Making tangible the connection between Classical Japanese Literature & Japanese Art
Museums to choose from:
· Denver Art Museum online catalogue of Japanese art,
· Museum of Fine Arts, Boston online catalogue of Japanese paintings,
· another art institution of high caliber with an online catalogue of Japanese art.
First, navigate your way to the Japanese section of your chosen Museum’s website. (Links to an external site.)
Then, browse at leisure through the pages of the Japanese art online catalogue and enjoy what strikes your particular taste as beautiful, interesting and/or meaningful.
Next, read the following assignment questions and browse through the online catalogue again, taking detailed notes (including the catalogue information on the identifying tag) to answer all questions.
1. What object of interior decorating did you find in the online catalogue of Japanese art that would fit into a Genji chapter? Which chapter, and how would the object be connected to the plot or otherwise help deepen representation of a character?
2. Find an object or set of objects in the online catalogue that alludes directly to Heike monogatari. How does the art object embed and communicate the literary references to Heike? Which episodes of Heike, specifically, are alluded to? Provide full catalogue info as noted on the museum’s tag.
3. What role does poetry play for some of the objects in the online catalogue of Japanese art? Select an object in which poetry has a strong relevance and describe how you imagine it being used in an interior many centuries after the Heian period. Compare that meaning and usage with the role of poetry in the great poetic anthologies we read for this class, the Manyoshu and/or the Kokinshu.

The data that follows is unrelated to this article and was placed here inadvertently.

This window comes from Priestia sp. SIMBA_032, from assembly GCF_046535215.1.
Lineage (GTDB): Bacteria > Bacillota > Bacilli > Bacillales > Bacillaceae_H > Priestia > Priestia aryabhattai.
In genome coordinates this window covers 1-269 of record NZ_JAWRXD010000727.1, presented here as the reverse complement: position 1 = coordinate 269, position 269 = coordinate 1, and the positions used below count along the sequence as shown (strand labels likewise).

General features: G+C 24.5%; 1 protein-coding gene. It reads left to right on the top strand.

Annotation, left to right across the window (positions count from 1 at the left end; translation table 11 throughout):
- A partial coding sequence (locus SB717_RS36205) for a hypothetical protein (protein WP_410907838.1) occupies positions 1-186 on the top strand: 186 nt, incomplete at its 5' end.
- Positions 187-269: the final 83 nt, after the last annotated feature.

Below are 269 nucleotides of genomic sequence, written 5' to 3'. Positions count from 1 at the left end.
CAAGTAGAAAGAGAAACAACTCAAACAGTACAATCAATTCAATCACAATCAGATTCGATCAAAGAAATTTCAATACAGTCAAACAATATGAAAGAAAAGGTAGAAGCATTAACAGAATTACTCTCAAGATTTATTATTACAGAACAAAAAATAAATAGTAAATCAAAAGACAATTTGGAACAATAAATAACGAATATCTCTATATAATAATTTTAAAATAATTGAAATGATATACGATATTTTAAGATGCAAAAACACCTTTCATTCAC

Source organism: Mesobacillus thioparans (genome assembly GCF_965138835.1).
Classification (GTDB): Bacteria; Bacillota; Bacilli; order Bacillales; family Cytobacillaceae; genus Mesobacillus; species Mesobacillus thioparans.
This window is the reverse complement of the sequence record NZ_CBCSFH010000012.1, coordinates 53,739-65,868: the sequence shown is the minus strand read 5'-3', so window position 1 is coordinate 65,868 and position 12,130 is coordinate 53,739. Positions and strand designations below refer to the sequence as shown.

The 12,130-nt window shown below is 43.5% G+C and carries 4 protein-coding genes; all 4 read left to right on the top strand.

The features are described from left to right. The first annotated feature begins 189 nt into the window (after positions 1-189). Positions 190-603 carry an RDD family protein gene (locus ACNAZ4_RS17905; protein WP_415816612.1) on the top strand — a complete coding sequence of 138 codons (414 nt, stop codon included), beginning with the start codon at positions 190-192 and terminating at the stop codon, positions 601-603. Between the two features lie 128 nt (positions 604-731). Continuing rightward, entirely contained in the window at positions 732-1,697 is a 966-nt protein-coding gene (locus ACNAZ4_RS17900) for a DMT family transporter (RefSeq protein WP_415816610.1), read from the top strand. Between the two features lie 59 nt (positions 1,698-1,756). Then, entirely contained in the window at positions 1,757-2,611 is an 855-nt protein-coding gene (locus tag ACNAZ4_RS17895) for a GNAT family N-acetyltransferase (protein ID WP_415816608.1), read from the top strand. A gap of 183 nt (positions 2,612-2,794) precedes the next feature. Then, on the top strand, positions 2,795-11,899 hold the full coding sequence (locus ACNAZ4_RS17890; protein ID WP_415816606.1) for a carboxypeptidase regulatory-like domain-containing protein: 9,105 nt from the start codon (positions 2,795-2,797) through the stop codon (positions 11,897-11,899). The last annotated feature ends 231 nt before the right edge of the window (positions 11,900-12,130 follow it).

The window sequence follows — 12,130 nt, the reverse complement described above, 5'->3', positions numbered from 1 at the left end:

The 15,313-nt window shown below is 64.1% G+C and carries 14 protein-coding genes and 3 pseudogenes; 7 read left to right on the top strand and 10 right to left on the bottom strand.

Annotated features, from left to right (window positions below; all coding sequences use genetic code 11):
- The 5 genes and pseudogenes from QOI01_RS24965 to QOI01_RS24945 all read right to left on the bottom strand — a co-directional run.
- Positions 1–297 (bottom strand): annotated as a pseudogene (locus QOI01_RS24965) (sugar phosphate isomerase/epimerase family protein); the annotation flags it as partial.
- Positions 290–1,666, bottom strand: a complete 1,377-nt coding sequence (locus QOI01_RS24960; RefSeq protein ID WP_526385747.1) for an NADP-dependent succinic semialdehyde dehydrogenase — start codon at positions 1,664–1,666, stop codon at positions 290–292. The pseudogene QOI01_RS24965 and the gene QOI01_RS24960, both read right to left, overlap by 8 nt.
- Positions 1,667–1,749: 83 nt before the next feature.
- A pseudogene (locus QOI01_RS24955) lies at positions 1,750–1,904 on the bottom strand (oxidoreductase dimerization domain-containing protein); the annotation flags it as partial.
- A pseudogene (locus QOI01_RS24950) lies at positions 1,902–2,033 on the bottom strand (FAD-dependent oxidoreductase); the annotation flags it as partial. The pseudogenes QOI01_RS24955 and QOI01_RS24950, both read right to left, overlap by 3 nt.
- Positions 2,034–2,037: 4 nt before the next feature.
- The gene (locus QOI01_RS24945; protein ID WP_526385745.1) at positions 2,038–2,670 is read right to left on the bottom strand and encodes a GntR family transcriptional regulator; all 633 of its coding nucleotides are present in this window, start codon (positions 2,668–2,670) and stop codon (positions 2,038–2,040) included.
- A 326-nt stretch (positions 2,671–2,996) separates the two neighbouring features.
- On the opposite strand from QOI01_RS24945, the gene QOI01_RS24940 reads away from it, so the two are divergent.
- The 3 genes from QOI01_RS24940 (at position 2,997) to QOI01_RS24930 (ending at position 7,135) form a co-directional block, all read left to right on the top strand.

Hint 1: Netsuke and Inro are not be appropriate choices for objects that could be found in the interiors depicted in the literature of this course because those items are used in a style of kimono dressing that is especially from the Tokugawa or Edo era (1600-1868) and thus much later and different than how the Heian Court community dressed.
Hint 2: objects for the Tea Ceremony are also not appropriate to the literature of this course because the tea ceremony developed after the Heian period in the Muromachi period in the form we recognize today with macha powdered green tea, the ritualized passing of the tea bowl to guests, etc. When tea is mentioned in the literature of the Classical period, it is not referring to the ‘tea ceremony.’
Hint 3: both woodblock prints and the kabuki theater become popular in the Tokugawa period (1600-1868) and thus are not a part of the worlds depicted in Classical Japanese Literature. On the other hand, some (many!) woodblock prints may depict scenes from Classical Japanese Literature, or allude to characters such as those in Genji or Heike while reinterpreting them in Tokugawa-period fashions.